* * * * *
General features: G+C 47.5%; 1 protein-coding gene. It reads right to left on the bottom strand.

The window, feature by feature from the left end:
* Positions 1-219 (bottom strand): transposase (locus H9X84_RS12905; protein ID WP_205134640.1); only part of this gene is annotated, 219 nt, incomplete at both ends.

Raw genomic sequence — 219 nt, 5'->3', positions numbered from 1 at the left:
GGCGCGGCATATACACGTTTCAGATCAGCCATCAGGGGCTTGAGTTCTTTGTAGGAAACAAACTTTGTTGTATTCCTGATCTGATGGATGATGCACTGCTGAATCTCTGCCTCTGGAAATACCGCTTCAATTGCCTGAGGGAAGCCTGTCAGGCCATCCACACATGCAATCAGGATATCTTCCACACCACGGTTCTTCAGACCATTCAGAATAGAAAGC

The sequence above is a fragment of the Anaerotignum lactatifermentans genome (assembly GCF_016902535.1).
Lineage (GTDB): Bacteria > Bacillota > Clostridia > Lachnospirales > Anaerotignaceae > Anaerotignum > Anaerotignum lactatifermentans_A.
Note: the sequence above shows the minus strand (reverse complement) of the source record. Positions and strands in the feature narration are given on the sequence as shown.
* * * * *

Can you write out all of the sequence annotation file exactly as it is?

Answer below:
General features: G+C 47.5%; 1 protein-coding gene. It reads right to left on the bottom strand.

The window, feature by feature from the left end:
* Positions 1-219 (bottom strand): transposase (locus H9X84_RS12905; protein ID WP_205134640.1); only part of this gene is annotated, 219 nt, incomplete at both ends.

Raw genomic sequence — 219 nt, 5'->3', positions numbered from 1 at the left:
GGCGCGGCATATACACGTTTCAGATCAGCCATCAGGGGCTTGAGTTCTTTGTAGGAAACAAACTTTGTTGTATTCCTGATCTGATGGATGATGCACTGCTGAATCTCTGCCTCTGGAAATACCGCTTCAATTGCCTGAGGGAAGCCTGTCAGGCCATCCACACATGCAATCAGGATATCTTCCACACCACGGTTCTTCAGACCATTCAGAATAGAAAGC

The sequence above is a fragment of the Anaerotignum lactatifermentans genome (assembly GCF_016902535.1).
Lineage (GTDB): Bacteria > Bacillota > Clostridia > Lachnospirales > Anaerotignaceae > Anaerotignum > Anaerotignum lactatifermentans_A.
Note: the sequence above shows the minus strand (reverse complement) of the source record. Positions and strands in the feature narration are given on the sequence as shown.